When I assumed the office of president in fall 2012, I set the goal of making Tokyo Tech one of the top ten research universities in the world by 2030, a year shy of the Institute's 150th anniversary. A key to achieving this goal is the new education system and research structure implemented in April 2016, which provide all of you with more opportunities to achieve excellence. Your advanced abilities in your chosen specializations will be enhanced with a comprehensive liberal arts education. You will have more chances to improve your communication skills, enabling you to deeply understand and work with individuals in different cultures and fields, and confidently tackle global issues. You will be equipped with the tools to actively contribute to the world and exercise your leadership. Whether you are here to unveil the complexities of an unknown phenomenon or apply your research to a pressing societal problem, the open Tokyo Tech environment is yours to exploit.

Many of you entering master's and professional degree programs will be starting work life in two years. As you equip yourself with advanced skills and knowledge, I encourage you to envision yourself in your ideal field of work two years from now. Rather than simply thinking of your Tokyo Tech research as a requirement for graduation, consider it a way to acquire the skills you need to make a lasting impact on society. The various industries you will join after graduation will greatly benefit from your unique perspective, and your ability to effectively communicate that perspective to others. I have no doubt that all of you, as Tokyo Tech students, will embrace the toughest of challenges with spirit, enthusiasm, and confidence as you progress towards your future careers.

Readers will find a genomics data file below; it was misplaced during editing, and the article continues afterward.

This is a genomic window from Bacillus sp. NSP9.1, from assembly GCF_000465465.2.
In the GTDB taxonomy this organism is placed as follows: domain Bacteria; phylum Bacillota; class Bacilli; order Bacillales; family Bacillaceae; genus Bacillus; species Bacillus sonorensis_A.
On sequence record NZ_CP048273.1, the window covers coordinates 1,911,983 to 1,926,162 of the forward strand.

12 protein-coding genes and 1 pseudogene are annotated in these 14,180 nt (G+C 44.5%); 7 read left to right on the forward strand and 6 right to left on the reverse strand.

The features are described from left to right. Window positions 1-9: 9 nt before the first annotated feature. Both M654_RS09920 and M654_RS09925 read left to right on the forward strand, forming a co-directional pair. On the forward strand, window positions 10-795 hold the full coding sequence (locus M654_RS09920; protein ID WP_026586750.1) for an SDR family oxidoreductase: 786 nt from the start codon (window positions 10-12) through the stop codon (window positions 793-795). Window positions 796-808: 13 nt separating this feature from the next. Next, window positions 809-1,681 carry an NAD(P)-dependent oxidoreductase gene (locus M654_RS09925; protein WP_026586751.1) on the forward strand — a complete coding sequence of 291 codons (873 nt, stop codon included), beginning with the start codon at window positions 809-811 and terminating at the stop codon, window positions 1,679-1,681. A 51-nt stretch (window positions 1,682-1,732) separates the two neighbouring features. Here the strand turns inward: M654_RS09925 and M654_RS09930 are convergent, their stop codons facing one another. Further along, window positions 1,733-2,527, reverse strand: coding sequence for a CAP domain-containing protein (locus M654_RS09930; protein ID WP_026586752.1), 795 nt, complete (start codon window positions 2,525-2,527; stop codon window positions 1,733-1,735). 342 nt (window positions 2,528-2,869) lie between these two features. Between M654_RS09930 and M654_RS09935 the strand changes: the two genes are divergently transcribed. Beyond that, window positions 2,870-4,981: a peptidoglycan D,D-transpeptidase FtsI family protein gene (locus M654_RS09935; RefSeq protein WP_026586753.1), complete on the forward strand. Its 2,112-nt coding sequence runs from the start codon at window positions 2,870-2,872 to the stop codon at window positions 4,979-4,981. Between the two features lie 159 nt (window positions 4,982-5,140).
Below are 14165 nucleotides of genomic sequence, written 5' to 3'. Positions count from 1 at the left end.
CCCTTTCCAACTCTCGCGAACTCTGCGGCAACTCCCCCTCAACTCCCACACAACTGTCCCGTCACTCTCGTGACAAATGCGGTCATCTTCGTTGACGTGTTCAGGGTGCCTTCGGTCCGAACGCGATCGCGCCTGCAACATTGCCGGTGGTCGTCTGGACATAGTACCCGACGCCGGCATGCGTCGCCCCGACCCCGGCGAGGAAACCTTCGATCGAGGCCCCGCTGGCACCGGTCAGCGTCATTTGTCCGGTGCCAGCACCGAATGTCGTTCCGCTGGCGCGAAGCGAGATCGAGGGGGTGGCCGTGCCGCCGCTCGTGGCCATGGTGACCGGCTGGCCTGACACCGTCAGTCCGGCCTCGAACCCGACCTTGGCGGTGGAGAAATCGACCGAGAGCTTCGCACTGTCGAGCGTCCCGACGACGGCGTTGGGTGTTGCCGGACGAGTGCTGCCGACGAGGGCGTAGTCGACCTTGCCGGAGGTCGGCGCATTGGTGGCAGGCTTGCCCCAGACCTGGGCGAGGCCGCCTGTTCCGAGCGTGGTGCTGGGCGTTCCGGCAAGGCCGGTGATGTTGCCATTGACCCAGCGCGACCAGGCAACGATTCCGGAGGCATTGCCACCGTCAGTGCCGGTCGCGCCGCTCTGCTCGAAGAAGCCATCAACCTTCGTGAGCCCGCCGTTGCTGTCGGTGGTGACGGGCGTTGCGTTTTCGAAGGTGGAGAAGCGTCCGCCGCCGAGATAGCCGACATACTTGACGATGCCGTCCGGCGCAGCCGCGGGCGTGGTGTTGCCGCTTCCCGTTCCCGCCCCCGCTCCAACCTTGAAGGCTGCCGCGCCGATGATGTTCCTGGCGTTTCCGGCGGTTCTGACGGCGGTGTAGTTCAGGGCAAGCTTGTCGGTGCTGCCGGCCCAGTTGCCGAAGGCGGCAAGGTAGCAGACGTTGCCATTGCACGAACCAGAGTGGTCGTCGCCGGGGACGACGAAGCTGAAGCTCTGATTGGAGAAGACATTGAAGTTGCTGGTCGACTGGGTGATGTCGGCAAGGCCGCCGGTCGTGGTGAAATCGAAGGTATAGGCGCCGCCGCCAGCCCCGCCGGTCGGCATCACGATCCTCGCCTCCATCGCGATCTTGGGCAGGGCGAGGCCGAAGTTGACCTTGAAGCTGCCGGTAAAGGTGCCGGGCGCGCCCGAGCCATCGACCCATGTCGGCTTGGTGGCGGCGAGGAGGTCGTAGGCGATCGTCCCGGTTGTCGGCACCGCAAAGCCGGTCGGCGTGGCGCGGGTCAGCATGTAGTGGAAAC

Those of you entering doctoral programs today: I am looking forward to seeing you engage in world-leading research in your chosen fields. You possess the dedication and awareness to conquer the highest peak of education at Tokyo Tech. Hold those qualities close to your heart as you continue tackling the most complex of problems. I believe many of you already have a good idea of the direction you wish to take after completing the program. There are many choices open to you. You may choose to pursue forefront research at a university or research institution, boost Japanese industry through a career in engineering, or establish new industries as an entrepreneur. Regardless of your choice, a doctoral education at Tokyo Tech will not only provide you with the most advanced technical skills, but also a rich sense of humanity required of leaders who are admired and respected by those around them.

Lastly, I ask you all to boldly explore. Explore various fields, cultures, and languages. Explore the unknown. Explore yourself and the potential within you. Do this, and you will not only have a fulfilling Tokyo Tech life, but will also shine on the world stage.

Once again, congratulations to all of you.

April 4, 2017
Yoshinao Mishima
President, Tokyo Tech